U.S. health officials warn that the coronavirus can be spread when traces of the virus are left on commonly used surfaces — say, dumbbells or subway poles. What's more, viruses that cause illnesses like COVID-19 are believed to be able to live on surfaces and inanimate objects for days at a time, which is part of the reason health officials also urge Americans to take precautions when using shared spaces. Not surprisingly, most gyms are now closed in response to the escalating global pandemic.
Over the short term, this is one area where higher-income Americans may directly experience adversity related to the coronavirus outbreak to a larger degree than lower-income peers. Of course, the keyword there is short-term.
The broader, longer-standing and the more deeply entrenched issue is the lack of access to exercise opportunities for lower-income Americans, particularly among those living in urban areas. Multiple studies have documented this need, and others have found a positive association between income and physical activity.
In the context of coronavirus, these findings are not only troubling but highly consequential. "Severe obesity," defined as having a body mass index of 40 or more, disproportionately impacts low-income adults. And according to the Centers for Disease Control and Prevention, people of any age with severe obesity are "at high risk of serious illness from COVID-19."
No doubt, this is part of the reason that lower-income populations continue to be disproportionately impacted by COVID-19 — the short-term solution for which remains to be seen. But over the long term, making affordable, community-based fitness centers more widely available will be an essential step in changing the current correlation between income as an SDoH and overall health.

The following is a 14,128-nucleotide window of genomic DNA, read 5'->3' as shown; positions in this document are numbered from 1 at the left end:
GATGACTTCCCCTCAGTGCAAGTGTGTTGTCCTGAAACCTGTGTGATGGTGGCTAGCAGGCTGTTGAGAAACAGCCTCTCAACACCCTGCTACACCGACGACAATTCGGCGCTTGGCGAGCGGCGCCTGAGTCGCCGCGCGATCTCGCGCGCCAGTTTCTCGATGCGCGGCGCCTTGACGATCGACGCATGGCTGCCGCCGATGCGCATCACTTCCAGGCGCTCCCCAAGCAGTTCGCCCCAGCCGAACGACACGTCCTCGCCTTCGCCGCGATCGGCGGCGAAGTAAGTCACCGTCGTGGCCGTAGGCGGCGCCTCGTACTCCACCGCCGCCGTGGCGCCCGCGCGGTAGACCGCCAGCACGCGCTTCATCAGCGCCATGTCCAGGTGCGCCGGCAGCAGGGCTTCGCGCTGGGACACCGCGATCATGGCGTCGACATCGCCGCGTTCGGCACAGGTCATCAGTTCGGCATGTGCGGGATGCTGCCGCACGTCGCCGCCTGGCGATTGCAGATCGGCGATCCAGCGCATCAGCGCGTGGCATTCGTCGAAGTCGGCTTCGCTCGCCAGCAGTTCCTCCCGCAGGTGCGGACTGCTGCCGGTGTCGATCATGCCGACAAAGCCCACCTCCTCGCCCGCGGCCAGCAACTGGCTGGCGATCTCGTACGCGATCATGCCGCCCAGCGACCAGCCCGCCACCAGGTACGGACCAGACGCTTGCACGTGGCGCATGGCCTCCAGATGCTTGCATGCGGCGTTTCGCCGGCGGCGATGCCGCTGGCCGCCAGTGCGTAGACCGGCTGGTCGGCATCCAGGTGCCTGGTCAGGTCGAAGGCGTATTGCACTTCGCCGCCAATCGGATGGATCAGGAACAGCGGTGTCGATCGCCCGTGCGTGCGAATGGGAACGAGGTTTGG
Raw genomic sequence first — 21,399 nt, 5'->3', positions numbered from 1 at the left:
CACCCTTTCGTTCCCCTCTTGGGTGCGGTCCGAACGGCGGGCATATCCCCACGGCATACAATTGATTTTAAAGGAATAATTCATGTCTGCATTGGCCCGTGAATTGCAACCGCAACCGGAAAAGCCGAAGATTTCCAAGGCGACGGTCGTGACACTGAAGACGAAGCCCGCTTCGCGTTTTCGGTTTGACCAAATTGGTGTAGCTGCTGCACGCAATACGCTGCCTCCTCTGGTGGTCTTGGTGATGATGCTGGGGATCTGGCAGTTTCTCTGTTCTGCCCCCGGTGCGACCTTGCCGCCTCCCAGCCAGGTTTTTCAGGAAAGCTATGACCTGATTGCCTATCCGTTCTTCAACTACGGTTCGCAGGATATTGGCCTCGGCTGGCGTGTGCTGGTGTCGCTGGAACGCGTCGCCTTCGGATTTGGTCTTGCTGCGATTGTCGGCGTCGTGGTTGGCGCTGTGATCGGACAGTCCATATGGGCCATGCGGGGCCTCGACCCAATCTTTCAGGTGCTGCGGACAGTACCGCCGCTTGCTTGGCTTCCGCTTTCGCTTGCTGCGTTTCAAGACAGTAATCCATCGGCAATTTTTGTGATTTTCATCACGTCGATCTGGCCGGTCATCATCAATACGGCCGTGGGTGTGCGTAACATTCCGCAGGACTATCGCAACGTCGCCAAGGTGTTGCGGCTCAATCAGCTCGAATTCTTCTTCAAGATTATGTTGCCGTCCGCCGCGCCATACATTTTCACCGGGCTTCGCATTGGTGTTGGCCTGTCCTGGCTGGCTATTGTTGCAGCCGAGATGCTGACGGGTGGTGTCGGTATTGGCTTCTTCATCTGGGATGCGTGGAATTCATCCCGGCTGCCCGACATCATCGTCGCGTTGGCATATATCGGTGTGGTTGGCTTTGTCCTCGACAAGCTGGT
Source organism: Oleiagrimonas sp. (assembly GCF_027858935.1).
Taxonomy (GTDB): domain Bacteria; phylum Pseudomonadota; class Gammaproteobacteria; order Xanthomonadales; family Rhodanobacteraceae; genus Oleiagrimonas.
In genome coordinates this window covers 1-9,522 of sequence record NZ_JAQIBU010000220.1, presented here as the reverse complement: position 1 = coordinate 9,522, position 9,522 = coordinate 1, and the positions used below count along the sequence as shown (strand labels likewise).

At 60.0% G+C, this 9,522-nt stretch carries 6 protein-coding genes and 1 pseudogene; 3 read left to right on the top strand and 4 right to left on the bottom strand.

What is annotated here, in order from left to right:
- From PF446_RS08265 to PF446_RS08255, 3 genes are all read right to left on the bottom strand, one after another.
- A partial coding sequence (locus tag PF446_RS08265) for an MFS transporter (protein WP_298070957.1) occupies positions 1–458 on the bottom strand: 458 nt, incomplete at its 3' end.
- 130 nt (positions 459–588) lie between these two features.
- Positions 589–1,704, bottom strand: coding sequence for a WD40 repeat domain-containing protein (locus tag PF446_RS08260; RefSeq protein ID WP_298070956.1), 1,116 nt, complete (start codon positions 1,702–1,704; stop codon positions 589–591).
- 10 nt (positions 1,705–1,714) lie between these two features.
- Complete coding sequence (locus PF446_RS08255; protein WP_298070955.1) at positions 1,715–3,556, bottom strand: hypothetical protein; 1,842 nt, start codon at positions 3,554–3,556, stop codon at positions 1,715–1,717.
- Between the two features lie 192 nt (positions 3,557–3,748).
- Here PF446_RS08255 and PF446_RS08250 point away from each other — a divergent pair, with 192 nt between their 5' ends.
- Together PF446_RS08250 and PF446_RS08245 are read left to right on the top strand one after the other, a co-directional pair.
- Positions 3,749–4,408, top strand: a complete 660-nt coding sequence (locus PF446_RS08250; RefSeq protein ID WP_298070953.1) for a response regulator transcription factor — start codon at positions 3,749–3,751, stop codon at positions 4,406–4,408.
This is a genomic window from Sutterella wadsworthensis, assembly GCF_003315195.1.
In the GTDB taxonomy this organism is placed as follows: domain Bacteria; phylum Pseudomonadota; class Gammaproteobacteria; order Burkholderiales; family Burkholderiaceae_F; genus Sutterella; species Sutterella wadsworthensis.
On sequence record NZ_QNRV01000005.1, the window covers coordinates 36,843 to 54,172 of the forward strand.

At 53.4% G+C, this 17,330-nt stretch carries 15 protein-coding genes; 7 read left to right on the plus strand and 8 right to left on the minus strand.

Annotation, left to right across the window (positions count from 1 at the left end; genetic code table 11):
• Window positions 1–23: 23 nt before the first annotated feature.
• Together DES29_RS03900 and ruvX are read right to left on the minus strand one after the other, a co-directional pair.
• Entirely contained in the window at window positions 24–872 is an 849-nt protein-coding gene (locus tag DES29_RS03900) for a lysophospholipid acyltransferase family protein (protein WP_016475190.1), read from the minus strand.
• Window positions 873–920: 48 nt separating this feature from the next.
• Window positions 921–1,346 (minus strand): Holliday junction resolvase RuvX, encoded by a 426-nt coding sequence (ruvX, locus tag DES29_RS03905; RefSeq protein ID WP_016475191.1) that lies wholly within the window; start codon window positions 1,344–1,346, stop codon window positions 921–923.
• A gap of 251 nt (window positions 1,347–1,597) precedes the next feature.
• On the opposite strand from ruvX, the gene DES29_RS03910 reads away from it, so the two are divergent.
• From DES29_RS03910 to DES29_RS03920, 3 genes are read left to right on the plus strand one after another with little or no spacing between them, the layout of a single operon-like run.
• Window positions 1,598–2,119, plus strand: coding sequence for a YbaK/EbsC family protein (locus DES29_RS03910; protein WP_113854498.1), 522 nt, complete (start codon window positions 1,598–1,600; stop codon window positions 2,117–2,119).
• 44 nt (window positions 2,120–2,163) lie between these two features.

Even as the coronavirus situation continues to evolve, it has already radically altered the texture of daily life for nearly all Americans. Yet how and where those impacts are felt conform to an all-too-familiar pattern, with lower-income and other vulnerable populations bearing a disproportionate share of the risk. It's a vivid illustration of how closely linked SDoH are to overall health outcomes. Food and housing insecurity, and access to exercise opportunities are only a few factors where we'll continue to see spikes in the number of individuals affected. Public health leaders should expect surges in the number of individuals impacted by social isolation, unemployment, and changes in income.
To lessen those risks and help drive better outcomes, policymakers, payors, and others must keep SDoH top of mind as they carry out the vital work of treating patients and preventing the further spread of the virus. And to support mobilization efforts, Healthify is working with payers, providers, and community organizations to fulfill critical social needs.